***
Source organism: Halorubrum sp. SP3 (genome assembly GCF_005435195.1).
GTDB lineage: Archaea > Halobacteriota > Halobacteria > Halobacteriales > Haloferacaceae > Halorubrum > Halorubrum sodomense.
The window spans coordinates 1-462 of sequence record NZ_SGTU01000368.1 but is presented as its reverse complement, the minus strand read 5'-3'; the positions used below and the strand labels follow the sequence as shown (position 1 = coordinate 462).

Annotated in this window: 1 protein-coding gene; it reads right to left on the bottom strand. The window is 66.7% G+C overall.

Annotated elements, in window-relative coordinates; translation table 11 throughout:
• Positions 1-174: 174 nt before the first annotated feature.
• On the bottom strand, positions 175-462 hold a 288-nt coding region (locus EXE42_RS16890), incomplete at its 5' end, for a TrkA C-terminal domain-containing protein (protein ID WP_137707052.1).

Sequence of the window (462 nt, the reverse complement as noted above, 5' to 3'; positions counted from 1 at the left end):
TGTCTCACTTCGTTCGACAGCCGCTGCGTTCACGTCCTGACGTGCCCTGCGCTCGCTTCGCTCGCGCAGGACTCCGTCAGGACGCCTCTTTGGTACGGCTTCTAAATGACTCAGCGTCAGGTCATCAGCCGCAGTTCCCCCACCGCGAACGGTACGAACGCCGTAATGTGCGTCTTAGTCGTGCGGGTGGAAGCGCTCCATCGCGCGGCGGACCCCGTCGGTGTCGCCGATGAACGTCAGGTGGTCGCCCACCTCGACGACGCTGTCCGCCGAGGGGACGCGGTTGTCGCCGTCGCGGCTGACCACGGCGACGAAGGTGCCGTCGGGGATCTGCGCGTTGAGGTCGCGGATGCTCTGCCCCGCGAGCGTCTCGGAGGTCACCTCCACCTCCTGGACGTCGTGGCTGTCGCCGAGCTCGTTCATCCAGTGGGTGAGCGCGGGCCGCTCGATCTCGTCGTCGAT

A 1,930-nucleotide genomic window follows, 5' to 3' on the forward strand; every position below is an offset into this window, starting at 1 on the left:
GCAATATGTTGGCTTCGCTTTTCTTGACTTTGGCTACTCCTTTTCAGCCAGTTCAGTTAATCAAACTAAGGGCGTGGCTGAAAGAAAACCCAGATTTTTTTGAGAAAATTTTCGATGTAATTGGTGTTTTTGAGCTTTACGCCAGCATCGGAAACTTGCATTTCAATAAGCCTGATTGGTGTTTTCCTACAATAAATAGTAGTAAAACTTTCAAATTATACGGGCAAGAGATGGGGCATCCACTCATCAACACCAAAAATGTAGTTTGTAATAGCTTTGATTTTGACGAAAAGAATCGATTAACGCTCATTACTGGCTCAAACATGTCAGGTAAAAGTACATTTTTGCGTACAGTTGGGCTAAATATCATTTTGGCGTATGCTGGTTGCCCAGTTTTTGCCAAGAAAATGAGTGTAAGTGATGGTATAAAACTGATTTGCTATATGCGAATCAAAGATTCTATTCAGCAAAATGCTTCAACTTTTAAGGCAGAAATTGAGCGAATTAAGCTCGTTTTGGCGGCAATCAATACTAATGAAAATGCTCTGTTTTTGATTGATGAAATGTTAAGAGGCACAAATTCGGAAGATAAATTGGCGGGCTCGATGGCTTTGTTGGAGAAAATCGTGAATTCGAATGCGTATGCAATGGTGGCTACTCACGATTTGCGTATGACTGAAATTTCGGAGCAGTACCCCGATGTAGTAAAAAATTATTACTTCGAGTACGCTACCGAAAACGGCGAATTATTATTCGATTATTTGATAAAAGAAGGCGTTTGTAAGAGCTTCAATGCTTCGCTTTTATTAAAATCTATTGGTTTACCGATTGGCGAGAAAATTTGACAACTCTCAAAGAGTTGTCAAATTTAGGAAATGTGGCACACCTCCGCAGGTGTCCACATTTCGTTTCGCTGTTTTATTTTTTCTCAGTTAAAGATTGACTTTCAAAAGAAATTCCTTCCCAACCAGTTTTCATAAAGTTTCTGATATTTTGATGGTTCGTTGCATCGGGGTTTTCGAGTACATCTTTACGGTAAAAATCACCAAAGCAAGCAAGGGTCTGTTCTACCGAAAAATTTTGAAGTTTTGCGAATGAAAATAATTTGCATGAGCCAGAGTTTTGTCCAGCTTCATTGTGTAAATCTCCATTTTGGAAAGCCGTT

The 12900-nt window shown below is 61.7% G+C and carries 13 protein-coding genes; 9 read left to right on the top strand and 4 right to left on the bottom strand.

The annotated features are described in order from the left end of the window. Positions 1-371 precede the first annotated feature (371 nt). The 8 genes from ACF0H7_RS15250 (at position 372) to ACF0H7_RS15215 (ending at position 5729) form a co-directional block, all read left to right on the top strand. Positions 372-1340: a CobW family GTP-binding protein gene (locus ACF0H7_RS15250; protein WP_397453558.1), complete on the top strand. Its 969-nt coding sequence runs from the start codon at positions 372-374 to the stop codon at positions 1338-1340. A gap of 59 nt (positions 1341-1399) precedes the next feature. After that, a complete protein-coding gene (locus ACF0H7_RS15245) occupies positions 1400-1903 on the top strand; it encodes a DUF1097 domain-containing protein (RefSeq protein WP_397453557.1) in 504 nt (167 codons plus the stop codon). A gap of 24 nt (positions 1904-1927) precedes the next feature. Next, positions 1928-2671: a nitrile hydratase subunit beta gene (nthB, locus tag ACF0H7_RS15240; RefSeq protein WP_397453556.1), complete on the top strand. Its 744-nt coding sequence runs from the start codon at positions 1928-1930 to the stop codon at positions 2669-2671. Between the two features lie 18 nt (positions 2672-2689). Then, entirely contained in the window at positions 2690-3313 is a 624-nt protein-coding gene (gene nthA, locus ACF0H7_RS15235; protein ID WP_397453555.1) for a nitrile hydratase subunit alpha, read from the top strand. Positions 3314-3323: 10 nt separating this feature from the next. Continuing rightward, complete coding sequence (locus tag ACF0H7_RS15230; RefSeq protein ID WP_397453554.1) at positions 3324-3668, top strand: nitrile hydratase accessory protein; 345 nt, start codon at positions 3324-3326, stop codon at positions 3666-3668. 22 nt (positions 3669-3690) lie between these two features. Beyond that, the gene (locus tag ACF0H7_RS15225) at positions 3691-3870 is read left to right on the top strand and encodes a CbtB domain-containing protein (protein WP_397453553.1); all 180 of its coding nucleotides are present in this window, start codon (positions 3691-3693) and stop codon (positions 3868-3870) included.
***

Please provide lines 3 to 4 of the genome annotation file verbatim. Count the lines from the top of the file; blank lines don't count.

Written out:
The window spans coordinates 1-462 of sequence record NZ_SGTU01000368.1 but is presented as its reverse complement, the minus strand read 5'-3'; the positions used below and the strand labels follow the sequence as shown (position 1 = coordinate 462).

Annotated in this window: 1 protein-coding gene; it reads right to left on the bottom strand. The window is 66.7% G+C overall.